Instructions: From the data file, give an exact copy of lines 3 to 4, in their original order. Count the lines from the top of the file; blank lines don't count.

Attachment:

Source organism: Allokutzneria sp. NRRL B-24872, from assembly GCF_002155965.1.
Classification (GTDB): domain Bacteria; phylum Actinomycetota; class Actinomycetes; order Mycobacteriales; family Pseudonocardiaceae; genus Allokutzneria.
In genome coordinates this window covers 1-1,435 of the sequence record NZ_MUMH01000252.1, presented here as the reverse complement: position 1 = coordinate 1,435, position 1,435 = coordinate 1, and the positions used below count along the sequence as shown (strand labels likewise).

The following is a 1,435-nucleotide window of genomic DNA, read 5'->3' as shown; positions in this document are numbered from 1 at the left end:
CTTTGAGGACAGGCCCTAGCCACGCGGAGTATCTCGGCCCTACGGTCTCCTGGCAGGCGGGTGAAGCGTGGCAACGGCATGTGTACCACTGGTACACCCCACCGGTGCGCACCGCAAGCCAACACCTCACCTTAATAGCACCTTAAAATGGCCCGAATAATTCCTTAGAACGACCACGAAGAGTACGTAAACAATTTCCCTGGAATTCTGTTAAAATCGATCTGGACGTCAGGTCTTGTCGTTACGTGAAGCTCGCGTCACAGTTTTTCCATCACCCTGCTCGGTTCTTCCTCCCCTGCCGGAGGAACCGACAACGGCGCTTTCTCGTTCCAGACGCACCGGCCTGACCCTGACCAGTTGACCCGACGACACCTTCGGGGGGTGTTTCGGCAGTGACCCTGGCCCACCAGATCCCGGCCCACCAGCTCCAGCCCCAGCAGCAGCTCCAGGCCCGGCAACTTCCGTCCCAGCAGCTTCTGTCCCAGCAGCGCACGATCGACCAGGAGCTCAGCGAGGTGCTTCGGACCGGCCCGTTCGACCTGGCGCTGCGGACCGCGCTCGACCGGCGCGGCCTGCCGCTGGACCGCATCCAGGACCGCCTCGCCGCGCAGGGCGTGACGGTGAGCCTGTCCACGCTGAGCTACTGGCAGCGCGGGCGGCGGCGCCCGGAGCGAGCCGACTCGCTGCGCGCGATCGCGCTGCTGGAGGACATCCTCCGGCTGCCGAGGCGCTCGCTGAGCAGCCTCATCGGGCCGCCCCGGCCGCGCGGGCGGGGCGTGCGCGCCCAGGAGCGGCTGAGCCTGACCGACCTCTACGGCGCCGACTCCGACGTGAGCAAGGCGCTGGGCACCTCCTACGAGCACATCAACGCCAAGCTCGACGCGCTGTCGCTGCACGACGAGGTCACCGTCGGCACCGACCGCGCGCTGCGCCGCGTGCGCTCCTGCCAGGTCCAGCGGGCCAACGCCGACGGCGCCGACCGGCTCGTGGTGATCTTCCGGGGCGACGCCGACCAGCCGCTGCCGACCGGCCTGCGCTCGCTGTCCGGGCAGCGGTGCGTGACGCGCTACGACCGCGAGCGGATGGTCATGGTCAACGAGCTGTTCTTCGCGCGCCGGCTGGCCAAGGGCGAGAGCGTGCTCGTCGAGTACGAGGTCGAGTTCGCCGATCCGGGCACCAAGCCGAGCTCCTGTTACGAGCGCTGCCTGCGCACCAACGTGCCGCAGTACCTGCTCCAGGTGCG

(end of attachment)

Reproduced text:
In genome coordinates this window covers 1-1,435 of the sequence record NZ_MUMH01000252.1, presented here as the reverse complement: position 1 = coordinate 1,435, position 1,435 = coordinate 1, and the positions used below count along the sequence as shown (strand labels likewise).

The following is a 1,435-nucleotide window of genomic DNA, read 5'->3' as shown; positions in this document are numbered from 1 at the left end: